LANTANA, Fla. -- - Despite her efforts to protect herself, the Lantana woman who was set on fire on Monday had filed a restraining order against her alleged attacker.
Less than two weeks before her estranged boyfriend Roosevelt Mondesir allegedly assaulted her, Naomie Breton detailed their rocky and sometimes abusive relationship in a petition for a restraining order.
"I need to file this. I need to keep him away from me, so I did," said Breton.
An hour after filing the order, a judge denied the restraining order citing what he termed as a lack of supporting facts.
"I felt let down by the state of Florida and I felt, what do I have to, what am I suppose to do?" said Breton.
Out of choices, Breton said she tried to fix the problem on her own deciding to meet Mondesir that morning at the gas station.
"If I had that restraining order, I wouldn't feel fear or pressure," said Breton.
When a victim of domestic violence files for a restraining order at the Palm Beach County Courthouse only to find their petition is denied, advocates for abuse victims say they should come to places like the YWCA for help and advice.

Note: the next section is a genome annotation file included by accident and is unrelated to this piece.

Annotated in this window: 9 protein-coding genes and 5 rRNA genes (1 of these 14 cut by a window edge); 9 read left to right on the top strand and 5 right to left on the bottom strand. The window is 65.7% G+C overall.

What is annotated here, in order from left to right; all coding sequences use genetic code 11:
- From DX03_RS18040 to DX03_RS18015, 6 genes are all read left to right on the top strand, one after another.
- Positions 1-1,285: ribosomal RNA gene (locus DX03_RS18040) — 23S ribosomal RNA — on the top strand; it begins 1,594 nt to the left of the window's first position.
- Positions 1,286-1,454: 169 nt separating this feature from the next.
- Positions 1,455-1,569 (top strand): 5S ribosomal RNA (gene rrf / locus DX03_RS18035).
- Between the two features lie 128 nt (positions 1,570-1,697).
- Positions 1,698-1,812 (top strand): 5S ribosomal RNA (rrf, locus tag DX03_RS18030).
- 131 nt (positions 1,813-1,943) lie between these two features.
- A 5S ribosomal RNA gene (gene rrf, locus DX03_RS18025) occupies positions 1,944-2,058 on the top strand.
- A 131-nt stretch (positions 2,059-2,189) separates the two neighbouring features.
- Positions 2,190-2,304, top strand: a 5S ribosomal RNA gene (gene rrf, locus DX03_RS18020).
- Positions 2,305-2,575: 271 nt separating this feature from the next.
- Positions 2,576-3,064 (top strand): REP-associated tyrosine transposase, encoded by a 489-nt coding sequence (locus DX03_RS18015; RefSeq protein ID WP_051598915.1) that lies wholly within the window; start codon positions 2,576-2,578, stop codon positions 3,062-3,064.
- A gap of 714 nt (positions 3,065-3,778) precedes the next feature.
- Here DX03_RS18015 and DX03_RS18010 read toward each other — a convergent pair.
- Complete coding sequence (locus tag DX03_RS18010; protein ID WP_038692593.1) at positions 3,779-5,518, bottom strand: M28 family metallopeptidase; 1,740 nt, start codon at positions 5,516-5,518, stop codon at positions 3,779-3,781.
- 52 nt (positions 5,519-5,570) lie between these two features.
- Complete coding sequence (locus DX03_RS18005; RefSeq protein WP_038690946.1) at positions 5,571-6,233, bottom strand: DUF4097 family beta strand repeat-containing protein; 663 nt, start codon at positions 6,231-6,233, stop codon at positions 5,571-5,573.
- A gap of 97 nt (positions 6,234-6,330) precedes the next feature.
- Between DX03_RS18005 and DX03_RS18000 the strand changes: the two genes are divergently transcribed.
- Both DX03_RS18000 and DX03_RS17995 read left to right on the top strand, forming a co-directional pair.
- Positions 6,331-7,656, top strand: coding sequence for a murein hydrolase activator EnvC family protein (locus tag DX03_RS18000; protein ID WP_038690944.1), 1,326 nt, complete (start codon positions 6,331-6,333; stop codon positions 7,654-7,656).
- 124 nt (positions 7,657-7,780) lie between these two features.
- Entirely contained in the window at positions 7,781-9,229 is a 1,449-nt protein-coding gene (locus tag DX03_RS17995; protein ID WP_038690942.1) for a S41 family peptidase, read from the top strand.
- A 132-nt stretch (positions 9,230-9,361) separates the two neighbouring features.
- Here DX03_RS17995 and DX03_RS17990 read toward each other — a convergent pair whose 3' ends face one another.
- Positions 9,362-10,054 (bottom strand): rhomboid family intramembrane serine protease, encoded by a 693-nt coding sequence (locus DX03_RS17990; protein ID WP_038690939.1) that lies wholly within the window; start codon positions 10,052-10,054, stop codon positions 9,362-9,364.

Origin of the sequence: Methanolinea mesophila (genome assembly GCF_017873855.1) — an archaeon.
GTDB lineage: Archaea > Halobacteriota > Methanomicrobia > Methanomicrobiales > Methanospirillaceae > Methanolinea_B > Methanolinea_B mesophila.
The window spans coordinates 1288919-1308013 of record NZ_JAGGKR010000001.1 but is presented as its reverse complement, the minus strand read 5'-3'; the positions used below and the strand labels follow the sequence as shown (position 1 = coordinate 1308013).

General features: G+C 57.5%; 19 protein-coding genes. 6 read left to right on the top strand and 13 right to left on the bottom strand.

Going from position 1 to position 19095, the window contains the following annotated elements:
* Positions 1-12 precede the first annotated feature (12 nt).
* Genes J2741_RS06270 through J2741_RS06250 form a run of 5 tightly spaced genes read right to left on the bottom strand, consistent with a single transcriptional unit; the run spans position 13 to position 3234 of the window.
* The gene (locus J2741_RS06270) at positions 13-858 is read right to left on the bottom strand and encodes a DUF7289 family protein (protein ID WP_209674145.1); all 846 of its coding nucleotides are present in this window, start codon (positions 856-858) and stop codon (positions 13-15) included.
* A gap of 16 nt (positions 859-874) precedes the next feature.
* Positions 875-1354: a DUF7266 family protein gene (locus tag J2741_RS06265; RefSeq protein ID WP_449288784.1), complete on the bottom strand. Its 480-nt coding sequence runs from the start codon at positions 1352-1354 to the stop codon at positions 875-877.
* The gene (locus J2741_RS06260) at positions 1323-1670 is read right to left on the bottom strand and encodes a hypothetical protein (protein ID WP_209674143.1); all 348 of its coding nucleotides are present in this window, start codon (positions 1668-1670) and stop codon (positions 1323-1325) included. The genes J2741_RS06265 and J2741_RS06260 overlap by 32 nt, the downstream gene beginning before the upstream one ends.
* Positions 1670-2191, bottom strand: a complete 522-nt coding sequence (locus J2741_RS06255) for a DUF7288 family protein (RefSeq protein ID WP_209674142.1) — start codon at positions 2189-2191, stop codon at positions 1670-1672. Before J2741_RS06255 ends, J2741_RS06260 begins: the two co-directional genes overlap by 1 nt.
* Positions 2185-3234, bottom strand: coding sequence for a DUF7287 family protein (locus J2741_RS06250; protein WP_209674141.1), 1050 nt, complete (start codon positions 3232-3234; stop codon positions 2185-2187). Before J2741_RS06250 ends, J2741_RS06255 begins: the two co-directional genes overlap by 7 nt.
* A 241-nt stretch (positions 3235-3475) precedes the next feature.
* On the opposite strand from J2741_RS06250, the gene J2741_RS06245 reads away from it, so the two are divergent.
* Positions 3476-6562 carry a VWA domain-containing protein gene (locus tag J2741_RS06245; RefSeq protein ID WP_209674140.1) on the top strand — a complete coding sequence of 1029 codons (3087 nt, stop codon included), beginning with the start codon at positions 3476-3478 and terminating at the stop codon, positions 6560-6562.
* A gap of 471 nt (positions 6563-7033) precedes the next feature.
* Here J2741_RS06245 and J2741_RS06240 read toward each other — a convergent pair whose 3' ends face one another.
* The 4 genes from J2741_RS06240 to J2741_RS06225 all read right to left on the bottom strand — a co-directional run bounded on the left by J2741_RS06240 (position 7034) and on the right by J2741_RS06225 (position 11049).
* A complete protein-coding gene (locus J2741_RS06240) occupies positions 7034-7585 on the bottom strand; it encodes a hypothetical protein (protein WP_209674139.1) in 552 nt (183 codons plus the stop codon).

"Maybe whatever was in that restraining order did not detail the history that existed. That's why we're always trying to reach out to victims," said Mary Cauthen, a YWCA advocate.
Cauthen, a survivor of domestic violence, said the YWCA offers safety and options to victims, like helping women file for an appeal.
One of the biggest hurdles the YWCA said victims face is what needs to be included in a restraining order.
"It can't be something that happened six months ago and you've been back with a person who you were afraid of, that isn't imminent fear," said Palm Beach County family division Judge Jack Cox.
While Judge Cox did not make the decision in the Breton case, he explained judges can only base their rulings on what is provided by victims.
Cox said on Friday alone, his office received five petitions for a restraining order.